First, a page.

Kenny’s RTÉ address will be sixth time a taoiseach has addressed nation outside election time
Jack Lynch and Charles Haughey made the two most memorable addresses
Former taoiseach Charles Haughey. He signalled a change in direction in 1980 with the warning: “We as a people are living way beyond our means.” Photograph: David Sleator
Taoiseach Enda Kenny’s address on RTÉ tomorrow night to mark the end of the three- year EU-IMF bailout programme will be the sixth time a political leader has made a direct television address to the nation on occasions other than elections or referendums.
Mr Kenny’s address will be broadcast after the 9pm news and is expected to last seven minutes.
On Monday, Fianna Fáil leader Micheál Martin, Sinn Féin president Gerry Adams and Shane Ross of the Dáil technical group will be allotted a similar period of airtime overall to respond to Mr Kenny’s address. RTÉ has said it has given them the opportunity to respond “in the interests of balance and fairness”.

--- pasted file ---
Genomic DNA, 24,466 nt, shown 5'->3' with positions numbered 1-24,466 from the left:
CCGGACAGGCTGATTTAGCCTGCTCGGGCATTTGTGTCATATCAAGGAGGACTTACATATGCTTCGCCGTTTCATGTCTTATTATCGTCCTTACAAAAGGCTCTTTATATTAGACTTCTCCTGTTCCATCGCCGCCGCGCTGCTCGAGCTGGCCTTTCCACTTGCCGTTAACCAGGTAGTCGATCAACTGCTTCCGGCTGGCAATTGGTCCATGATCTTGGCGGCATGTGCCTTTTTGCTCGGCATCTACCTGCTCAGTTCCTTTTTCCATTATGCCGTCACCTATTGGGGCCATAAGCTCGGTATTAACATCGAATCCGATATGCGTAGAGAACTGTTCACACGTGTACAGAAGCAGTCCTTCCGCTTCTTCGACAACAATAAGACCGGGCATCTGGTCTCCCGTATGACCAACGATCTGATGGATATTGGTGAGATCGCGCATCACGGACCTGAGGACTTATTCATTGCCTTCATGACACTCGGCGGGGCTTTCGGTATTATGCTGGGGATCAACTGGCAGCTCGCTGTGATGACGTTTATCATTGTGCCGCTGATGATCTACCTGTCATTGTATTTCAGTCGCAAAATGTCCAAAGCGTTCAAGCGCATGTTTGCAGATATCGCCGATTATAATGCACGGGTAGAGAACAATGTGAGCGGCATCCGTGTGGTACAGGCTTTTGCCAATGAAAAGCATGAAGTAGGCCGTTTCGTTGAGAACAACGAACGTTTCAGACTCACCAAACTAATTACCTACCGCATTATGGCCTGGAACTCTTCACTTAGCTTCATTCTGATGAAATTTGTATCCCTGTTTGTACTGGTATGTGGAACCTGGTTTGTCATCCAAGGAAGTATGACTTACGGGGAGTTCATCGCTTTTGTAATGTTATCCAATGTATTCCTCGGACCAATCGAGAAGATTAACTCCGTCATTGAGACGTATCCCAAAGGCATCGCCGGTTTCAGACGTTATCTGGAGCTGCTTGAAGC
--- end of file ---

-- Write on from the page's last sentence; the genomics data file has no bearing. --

The two most memorable “state of the nation” addresses were made by Jack Lynch in 1969 and Charles Haughey in 1980.
In both broadcasts there were lines that are still remembered more than three decades later. Lynch’s broadcast was in response to the alarming upsurge of violence in the North, directed at the minority community. He told RTÉ viewers that the government could no longer stand by but would defend the Catholic community.
Haughey’s address was delivered in early 1980 within weeks of him assuming the position of taoiseach. With the expansionist policies promised by the Fianna Fáil manifesto of 1977 failing, he signalled a change in direction with the warning: “We as a people are living way beyond our means.”
Garret FitzGerald delivered two addresses when he was taoiseach. Both were about on the economy.
Tomorrow night’s broadcast will be the second by Mr Kenny. He gave his first one in December 2011, shortly before the Coalition government delivered its first budget.
A taoiseach of the day has a statutory right under the Broadcasting Act 2009 to deliver a “state of the nation” address, but RTÉ is obliged only to accede to the request if the State is in a state of national emergency. On this occasion, the broadcast time was not requested under any legislation. As in 2011, the Taoiseach asked RTÉ to grant time for the broadcast and it agreed to do so.